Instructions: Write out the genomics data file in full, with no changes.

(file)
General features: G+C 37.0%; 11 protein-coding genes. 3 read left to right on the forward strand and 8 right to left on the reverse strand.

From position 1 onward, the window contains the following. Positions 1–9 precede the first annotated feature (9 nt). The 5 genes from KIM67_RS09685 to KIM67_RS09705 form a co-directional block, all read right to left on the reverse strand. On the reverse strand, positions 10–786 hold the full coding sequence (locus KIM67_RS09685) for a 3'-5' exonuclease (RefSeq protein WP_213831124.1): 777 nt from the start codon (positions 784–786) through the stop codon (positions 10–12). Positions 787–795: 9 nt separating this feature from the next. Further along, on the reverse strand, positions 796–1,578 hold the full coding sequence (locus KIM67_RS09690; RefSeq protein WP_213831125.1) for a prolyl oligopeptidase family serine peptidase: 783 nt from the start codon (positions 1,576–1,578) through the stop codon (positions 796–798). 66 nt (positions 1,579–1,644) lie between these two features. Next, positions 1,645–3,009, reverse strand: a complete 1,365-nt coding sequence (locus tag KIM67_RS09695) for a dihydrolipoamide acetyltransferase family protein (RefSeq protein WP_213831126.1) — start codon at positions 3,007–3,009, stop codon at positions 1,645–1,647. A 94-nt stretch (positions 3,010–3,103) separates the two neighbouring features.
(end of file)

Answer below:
General features: G+C 37.0%; 11 protein-coding genes. 3 read left to right on the forward strand and 8 right to left on the reverse strand.

From position 1 onward, the window contains the following. Positions 1–9 precede the first annotated feature (9 nt). The 5 genes from KIM67_RS09685 to KIM67_RS09705 form a co-directional block, all read right to left on the reverse strand. On the reverse strand, positions 10–786 hold the full coding sequence (locus KIM67_RS09685) for a 3'-5' exonuclease (RefSeq protein WP_213831124.1): 777 nt from the start codon (positions 784–786) through the stop codon (positions 10–12). Positions 787–795: 9 nt separating this feature from the next. Further along, on the reverse strand, positions 796–1,578 hold the full coding sequence (locus KIM67_RS09690; RefSeq protein WP_213831125.1) for a prolyl oligopeptidase family serine peptidase: 783 nt from the start codon (positions 1,576–1,578) through the stop codon (positions 796–798). 66 nt (positions 1,579–1,644) lie between these two features. Next, positions 1,645–3,009, reverse strand: a complete 1,365-nt coding sequence (locus tag KIM67_RS09695) for a dihydrolipoamide acetyltransferase family protein (RefSeq protein WP_213831126.1) — start codon at positions 3,007–3,009, stop codon at positions 1,645–1,647. A 94-nt stretch (positions 3,010–3,103) separates the two neighbouring features.